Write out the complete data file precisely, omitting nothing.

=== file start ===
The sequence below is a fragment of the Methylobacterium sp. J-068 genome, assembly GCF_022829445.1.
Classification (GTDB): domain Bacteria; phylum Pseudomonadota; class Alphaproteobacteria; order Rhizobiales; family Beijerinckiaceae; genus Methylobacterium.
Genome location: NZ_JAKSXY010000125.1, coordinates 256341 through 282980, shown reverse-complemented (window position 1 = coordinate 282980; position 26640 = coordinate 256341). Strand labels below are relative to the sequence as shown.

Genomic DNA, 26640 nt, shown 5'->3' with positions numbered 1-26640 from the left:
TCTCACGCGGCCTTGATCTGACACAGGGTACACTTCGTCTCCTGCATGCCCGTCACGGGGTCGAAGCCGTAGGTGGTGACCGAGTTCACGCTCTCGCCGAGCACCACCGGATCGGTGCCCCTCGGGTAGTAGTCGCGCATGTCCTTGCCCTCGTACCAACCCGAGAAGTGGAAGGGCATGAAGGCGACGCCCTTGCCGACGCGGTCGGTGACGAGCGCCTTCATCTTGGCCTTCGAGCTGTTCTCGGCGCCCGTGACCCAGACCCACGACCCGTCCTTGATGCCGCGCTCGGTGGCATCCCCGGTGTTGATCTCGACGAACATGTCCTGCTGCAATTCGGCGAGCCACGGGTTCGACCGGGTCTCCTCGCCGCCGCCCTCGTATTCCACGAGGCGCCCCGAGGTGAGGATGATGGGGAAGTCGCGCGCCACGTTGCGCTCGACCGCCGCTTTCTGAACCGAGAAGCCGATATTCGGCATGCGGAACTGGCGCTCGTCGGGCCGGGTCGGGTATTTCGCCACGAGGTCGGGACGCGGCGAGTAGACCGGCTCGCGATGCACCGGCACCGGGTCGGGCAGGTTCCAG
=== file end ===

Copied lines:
The sequence below is a fragment of the Methylobacterium sp. J-068 genome, assembly GCF_022829445.1.
Classification (GTDB): domain Bacteria; phylum Pseudomonadota; class Alphaproteobacteria; order Rhizobiales; family Beijerinckiaceae; genus Methylobacterium.
Genome location: NZ_JAKSXY010000125.1, coordinates 256341 through 282980, shown reverse-complemented (window position 1 = coordinate 282980; position 26640 = coordinate 256341). Strand labels below are relative to the sequence as shown.

Genomic DNA, 26640 nt, shown 5'->3' with positions numbered 1-26640 from the left:
TCTCACGCGGCCTTGATCTGACACAGGGTACACTTCGTCTCCTGCATGCCCGTCACGGGGTCGAAGCCGTAGGTGGTGACCGAGTTCACGCTCTCGCCGAGCACCACCGGATCGGTGCCCCTCGGGTAGTAGTCGCGCATGTCCTTGCCCTCGTACCAACCCGAGAAGTGGAAGGGCATGAAGGCGACGCCCTTGCCGACGCGGTCGGTGACGAGCGCCTTCATCTTGGCCTTCGAGCTGTTCTCGGCGCCCGTGACCCAGACCCACGACCCGTCCTTGATGCCGCGCTCGGTGGCATCCCCGGTGTTGATCTCGACGAACATGTCCTGCTGCAATTCGGCGAGCCACGGGTTCGACCGGGTCTCCTCGCCGCCGCCCTCGTATTCCACGAGGCGCCCCGAGGTGAGGATGATGGGGAAGTCGCGCGCCACGTTGCGCTCGACCGCCGCTTTCTGAACCGAGAAGCCGATATTCGGCATGCGGAACTGGCGCTCGTCGGGCCGGGTCGGGTATTTCGCCACGAGGTCGGGACGCGGCGAGTAGACCGGCTCGCGATGCACCGGCACCGGGTCGGGCAGGTTCCAG